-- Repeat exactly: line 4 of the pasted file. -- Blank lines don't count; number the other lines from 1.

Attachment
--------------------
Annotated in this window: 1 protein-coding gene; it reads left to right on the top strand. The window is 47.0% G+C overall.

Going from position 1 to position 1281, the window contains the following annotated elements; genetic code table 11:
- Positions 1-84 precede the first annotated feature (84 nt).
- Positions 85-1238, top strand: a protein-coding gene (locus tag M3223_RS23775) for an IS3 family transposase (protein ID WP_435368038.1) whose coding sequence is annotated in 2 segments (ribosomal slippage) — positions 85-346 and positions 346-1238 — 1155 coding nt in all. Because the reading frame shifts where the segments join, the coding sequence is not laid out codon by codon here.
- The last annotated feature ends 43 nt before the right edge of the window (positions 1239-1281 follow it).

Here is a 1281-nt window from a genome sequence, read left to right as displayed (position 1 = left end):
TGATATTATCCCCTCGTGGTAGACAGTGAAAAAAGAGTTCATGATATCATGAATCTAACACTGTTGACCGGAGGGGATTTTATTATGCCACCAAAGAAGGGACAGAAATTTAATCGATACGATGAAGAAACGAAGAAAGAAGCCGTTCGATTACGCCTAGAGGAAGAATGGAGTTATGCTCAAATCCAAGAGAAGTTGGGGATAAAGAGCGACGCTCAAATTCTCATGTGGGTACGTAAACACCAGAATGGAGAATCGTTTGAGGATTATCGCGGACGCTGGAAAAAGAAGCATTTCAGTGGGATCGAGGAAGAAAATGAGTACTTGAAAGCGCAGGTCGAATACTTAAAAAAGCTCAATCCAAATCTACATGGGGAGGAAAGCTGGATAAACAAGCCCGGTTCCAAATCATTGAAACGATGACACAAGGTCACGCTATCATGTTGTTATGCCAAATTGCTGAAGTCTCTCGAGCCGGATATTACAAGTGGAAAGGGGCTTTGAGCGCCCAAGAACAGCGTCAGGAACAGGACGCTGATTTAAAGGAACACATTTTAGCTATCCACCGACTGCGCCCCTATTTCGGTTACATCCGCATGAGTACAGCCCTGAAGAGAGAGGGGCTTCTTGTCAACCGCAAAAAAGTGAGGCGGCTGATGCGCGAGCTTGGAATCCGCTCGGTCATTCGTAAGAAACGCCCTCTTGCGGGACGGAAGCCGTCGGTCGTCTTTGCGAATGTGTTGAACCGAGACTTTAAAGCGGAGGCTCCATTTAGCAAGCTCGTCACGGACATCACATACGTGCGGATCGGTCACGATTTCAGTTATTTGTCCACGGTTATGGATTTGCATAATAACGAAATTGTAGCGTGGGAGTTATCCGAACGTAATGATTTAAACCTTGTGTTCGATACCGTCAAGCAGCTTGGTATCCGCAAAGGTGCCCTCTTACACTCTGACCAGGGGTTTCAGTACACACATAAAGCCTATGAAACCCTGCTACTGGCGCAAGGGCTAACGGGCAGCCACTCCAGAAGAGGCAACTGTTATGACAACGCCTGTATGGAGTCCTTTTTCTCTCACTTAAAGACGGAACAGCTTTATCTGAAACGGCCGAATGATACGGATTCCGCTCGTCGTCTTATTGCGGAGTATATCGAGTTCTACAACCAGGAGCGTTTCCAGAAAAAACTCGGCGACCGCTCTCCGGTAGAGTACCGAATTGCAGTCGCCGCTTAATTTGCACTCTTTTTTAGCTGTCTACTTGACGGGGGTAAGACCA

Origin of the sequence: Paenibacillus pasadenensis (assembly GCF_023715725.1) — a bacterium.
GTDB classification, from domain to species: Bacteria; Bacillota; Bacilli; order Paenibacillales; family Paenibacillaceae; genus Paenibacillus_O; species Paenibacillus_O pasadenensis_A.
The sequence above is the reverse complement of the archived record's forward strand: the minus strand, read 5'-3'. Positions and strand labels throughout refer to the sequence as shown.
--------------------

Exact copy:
- Positions 85-1238, top strand: a protein-coding gene (locus tag M3223_RS23775) for an IS3 family transposase (protein ID WP_435368038.1) whose coding sequence is annotated in 2 segments (ribosomal slippage) — positions 85-346 and positions 346-1238 — 1155 coding nt in all. Because the reading frame shifts where the segments join, the coding sequence is not laid out codon by codon here.